“So I’ve noticed a lot of misconceptions here. Because, like, there’s a lot of like, honestly, bad crypto projects that try to claim. ‘Oh, because we use fancy BFT, we can do 5,000 transactions per second and proof-of-work can only do 15.’”
Buterin also mentioned that consensus is the important thing when talking about the ability of a blockchain to process transactions.
“There’s a lot of horrible misconceptions inside that. Because the purpose of a consensus algorithm is not to make a blockchain fast. The purpose of a consensus algorithm is to keep a blockchain safe. With the way proof-of-work works, it becomes unsafe if computers spend more than maybe 10% of the time actually mining and verifying blocks. Bitcoin-NG or things like the various forms of proof-of-stake, it could potentially be safe if you go higher than 10%. But the difference is still very small.”
Do not forget, in September last year he was laying out his thoughts on which blockchains are the most capable of self-improvement.
He then explained why he’s not in favor of on-chain governance structures like EOS, which give coin holders voting power to elect delegates that power the network and validate transactions.
Now he said:
“A couple of years ago I would have been more firmly in the Tezos-EOS camp that says there should be explicit on-chain governance. And now, I’m like absolutely against that, and I think that stuff is crazy. So if you look at EOS, EOS has these 21 delegate slots. And to get into one of these delegate slots you have to basically vote – or you have to have people with enough coins vote for you.”
Now, in total about 17% of the EOS holders have voted at all. And out of those, the delegate that has the largest number of votes is Bitfinex. And Bitfinex has only about 3.5% or so of all the voting for it. Out of that 3.5%, 1.8% is coins that are owned by Bitfinex themselves. And the other 1.7% is just random people. So with that 1.8%, Bitfinex was basically able to single-handedly get themselves into this list of 21 delegates when they otherwise would not have been able to get in there.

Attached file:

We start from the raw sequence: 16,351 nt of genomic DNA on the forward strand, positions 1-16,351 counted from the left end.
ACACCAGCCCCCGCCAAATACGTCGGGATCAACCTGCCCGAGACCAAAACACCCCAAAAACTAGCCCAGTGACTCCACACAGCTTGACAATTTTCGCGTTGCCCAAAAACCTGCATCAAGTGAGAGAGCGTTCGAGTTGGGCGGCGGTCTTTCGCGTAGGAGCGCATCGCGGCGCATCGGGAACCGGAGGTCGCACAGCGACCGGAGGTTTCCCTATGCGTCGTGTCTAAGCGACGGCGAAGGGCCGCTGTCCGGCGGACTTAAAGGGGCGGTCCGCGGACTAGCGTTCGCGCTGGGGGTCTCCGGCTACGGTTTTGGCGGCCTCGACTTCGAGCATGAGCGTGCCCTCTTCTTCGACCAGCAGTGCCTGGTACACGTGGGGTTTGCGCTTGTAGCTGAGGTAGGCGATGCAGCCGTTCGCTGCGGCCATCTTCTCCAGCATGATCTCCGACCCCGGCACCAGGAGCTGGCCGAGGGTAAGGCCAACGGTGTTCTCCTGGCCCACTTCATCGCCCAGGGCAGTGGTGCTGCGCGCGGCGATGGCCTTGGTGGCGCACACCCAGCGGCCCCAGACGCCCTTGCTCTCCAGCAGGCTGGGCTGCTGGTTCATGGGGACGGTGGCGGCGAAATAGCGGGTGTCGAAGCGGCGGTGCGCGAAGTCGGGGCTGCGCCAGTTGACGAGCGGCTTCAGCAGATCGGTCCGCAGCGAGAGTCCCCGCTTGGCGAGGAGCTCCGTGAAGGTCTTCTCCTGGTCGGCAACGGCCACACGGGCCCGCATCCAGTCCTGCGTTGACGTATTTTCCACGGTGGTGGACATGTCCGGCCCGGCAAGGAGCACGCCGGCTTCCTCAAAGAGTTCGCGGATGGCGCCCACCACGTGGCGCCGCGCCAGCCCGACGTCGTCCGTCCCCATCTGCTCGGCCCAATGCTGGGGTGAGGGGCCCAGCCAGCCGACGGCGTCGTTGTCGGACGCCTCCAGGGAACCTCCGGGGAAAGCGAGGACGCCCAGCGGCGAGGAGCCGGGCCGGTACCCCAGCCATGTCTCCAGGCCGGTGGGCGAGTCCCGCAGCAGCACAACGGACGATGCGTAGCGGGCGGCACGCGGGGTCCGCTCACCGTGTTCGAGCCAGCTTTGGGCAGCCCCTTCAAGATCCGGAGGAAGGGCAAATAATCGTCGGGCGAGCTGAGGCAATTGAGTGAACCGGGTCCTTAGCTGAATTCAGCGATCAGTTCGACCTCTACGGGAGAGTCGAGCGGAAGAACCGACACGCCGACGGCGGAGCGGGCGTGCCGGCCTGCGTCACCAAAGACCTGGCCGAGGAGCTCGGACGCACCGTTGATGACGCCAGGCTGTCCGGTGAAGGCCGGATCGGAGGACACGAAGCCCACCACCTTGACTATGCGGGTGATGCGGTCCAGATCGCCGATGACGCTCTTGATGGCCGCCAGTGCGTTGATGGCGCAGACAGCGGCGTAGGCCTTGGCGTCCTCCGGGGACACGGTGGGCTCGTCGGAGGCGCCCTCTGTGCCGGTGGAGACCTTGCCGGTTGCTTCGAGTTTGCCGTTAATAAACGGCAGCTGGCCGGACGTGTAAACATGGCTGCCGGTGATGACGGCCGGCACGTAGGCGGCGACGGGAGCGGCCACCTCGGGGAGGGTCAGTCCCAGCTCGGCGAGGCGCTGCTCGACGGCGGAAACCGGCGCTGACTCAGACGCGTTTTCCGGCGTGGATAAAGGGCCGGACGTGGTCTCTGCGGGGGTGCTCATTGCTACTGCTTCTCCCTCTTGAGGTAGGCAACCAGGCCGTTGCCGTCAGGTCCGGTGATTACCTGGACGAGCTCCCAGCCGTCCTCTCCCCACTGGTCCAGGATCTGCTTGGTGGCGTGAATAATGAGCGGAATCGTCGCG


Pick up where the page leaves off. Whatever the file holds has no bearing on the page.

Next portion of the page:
The Ethereum co-creator then disparaged blockchains that have made significantly more aggressive claims as to their transaction volume potential, saying:
“When a blockchain project claims ‘We can do 3,500 TPS because we have a different algorithm,’ what we really mean is ‘We are a centralized pile of trash because we only have 7 nodes running the entire thing.’”
The last bit seems specific to NEO, who actually have 7 consensus nodes running. While NEO is a blockchain platform for smart contracts, its very intention is quite different from that of Ethereum. It is not intended to be “the world’s computer” in the same way that Ethereum is. It is not mineable and does not have a mechanism for generating new coins.
After some applause, Buterin then says there are “good, legitimate ways to make a blockchain fast.” He doesn’t use this as an opportunity to soften the blow to alternative platforms, however. Instead, he doubles-down, saying that the best ways to make a blockchain fast are layer one and layer two scaling solutions for Bitcoin and Ethereum.
Let’s not forget that from February 15 to 17, Denver will host the world’s largest Ethereum-based hackathon. This time, every aspect of this event will be based on the blockchain technology.
Also, just for a reminder, last month, Ethereum’s core developer team decided to postpone the Constantinople hard fork citing a critical security vulnerability. Smart contract audit firm ChainSecurity said that it has found a loophole in the Constantinople hard fork software. The attackers could exploit this and withdraw user funds through a reentrancy attack.
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